Public Health Agency of Canada Act
Government Orders

4:15 p.m.

Conservative

Joy Smith Kildonan—St. Paul, MB

Mr. Speaker, I am very pleased to ask the member a question regarding the Public Health Agency of Canada because, as the member knows, it is located in Winnipeg.

It is a very important agency, especially with the issue of the future and possible pandemics and, as the member so eloquently relayed to us, the present health minister was actually in charge when the SARS epidemic hit Ontario.

Could the member outline some of the very important things that the Public Health Agency, under Dr. Butler, will offer to all Canadians in terms of safety, health care in a possible pandemic at some point in time, and how that might relate to West Nile virus, for example?

Public Health Agency of Canada Act
Government Orders

4:15 p.m.

Conservative

Steven Fletcher Charleswood—St. James—Assiniboia, MB

Mr. Speaker, I would like to thank the member for highlighting the point that the current Minister of Health essentially led Canada's response to the SARS crisis. The lessons learned during that time were the genesis of the Public Health Agency.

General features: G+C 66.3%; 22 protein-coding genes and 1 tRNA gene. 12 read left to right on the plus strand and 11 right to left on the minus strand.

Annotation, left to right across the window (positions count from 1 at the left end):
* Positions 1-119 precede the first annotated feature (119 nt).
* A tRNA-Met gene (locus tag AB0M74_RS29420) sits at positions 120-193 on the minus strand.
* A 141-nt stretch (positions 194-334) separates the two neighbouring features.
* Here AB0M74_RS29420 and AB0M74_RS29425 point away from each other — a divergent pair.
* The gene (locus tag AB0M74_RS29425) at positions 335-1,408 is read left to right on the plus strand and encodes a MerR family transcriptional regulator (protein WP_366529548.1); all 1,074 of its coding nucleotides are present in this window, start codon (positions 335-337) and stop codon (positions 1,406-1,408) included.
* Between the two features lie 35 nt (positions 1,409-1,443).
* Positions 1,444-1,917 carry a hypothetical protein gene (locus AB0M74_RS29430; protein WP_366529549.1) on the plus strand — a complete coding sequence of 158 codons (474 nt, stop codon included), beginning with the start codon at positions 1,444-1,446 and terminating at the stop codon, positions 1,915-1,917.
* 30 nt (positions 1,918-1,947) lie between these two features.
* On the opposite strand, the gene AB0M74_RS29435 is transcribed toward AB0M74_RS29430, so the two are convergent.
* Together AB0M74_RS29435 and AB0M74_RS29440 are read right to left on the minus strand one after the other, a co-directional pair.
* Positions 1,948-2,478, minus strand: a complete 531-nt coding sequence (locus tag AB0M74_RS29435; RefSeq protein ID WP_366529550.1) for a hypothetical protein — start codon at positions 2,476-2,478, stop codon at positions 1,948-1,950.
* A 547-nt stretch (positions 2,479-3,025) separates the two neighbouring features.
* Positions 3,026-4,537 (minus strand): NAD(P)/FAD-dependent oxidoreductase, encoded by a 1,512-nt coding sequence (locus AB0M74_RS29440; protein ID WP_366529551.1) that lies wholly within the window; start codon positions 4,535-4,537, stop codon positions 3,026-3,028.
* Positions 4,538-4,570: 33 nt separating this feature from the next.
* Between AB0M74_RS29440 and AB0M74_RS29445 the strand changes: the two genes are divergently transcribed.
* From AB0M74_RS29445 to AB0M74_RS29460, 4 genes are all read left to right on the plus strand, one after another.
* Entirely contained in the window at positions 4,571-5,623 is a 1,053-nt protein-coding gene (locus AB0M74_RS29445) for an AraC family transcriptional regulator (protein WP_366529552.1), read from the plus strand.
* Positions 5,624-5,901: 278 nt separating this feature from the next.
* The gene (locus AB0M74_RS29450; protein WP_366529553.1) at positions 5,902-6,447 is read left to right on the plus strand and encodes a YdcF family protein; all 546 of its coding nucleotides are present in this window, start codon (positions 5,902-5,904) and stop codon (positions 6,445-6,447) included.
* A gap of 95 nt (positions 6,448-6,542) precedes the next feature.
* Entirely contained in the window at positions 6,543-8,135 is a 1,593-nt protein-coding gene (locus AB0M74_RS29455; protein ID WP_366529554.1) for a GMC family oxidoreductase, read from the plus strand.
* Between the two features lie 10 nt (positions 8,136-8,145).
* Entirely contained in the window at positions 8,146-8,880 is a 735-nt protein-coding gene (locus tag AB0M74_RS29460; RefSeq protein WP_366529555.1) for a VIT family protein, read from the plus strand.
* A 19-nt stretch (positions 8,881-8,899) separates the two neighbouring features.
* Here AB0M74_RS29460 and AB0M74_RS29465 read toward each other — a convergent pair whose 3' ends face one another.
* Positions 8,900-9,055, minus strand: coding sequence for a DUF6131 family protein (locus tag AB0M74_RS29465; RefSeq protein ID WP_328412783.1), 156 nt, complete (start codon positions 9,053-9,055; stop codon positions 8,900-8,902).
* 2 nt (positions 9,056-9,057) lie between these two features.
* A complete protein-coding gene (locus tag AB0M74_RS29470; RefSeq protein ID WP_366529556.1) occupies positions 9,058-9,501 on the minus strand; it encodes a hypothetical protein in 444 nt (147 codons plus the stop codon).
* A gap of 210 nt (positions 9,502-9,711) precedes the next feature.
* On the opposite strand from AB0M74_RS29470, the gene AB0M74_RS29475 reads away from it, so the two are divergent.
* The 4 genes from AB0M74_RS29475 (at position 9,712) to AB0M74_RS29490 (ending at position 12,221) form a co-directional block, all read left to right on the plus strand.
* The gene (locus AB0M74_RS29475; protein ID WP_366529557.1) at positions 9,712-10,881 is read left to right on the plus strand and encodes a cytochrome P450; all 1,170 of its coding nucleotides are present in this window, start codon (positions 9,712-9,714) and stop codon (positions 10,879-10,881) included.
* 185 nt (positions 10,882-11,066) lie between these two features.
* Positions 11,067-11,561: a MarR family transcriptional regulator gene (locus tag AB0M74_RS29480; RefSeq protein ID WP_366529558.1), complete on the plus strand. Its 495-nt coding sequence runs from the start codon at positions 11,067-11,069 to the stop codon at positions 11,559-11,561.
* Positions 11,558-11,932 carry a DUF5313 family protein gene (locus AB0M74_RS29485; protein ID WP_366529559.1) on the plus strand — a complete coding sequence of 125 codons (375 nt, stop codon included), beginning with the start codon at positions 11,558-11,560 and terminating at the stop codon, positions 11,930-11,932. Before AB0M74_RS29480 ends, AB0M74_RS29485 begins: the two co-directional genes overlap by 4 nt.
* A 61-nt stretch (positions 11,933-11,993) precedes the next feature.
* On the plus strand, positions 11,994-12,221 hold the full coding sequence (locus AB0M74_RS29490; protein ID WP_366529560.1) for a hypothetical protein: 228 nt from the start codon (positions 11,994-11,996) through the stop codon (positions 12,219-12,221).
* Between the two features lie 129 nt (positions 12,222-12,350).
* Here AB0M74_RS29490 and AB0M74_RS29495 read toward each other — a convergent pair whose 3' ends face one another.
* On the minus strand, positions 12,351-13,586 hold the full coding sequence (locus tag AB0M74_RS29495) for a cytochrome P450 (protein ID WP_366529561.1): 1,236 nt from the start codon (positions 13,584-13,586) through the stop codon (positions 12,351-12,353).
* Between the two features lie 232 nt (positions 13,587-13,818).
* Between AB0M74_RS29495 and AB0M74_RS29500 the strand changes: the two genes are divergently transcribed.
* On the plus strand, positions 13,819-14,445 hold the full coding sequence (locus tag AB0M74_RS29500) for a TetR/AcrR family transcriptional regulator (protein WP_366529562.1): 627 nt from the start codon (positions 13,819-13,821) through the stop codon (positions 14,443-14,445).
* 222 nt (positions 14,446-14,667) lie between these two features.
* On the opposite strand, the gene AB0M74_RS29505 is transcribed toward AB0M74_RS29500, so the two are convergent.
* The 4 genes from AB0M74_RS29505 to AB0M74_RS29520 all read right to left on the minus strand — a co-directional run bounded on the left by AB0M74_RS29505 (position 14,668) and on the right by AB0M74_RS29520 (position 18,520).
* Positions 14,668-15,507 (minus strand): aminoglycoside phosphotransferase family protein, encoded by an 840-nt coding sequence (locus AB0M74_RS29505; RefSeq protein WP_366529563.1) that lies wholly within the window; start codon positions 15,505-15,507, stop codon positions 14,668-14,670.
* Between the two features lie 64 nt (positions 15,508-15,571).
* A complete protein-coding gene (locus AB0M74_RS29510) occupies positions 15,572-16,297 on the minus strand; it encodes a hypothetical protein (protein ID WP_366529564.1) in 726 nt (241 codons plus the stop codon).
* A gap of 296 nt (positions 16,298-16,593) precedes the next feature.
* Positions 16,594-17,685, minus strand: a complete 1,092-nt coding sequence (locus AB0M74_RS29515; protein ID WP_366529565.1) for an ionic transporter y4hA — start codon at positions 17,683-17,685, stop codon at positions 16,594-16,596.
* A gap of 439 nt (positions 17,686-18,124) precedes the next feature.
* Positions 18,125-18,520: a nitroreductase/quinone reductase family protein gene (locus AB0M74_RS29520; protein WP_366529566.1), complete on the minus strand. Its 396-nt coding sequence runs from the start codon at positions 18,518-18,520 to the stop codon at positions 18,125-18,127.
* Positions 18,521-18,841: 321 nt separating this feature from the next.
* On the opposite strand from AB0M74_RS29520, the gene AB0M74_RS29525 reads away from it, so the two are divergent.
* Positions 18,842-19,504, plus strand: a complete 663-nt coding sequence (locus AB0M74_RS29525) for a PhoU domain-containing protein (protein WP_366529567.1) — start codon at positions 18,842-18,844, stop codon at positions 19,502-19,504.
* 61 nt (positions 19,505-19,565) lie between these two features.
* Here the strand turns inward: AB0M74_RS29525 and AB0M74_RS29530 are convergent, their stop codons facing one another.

We learned that we needed an individual who was beyond politics, someone who could see the big picture and who had the scientific knowledge necessary to deal with something like SARS. That is where the Chief Public Health Officer comes in. The Chief Public Health Officer can coordinate and deal in a non-political, scientific and evidence based manner with the issues around infectious diseases, pandemics and things like the West Nile virus.

The member also pointed out that we have a world-class level four lab in Winnipeg that can test for pandemic viruses, flus and other infectious diseases. The member may also know that it was a previous Conservative government and the then health minister Jake Epp that brought that lab to Winnipeg. As a fellow Winnipegger, I am very proud to have that facility in my province.

I am pleased to have the support of Manitoba colleagues in bringing forward Bill C-5 as it will affect Winnipeg in many ways. More important, it will help protect the health of Canadians in ways that have been outlined in debates at health committee, in this House, and in other venues.

I look forward to seeing this bill pass so we can get on with other matters as well.

Public Health Agency of Canada Act
Government Orders

4:20 p.m.

Liberal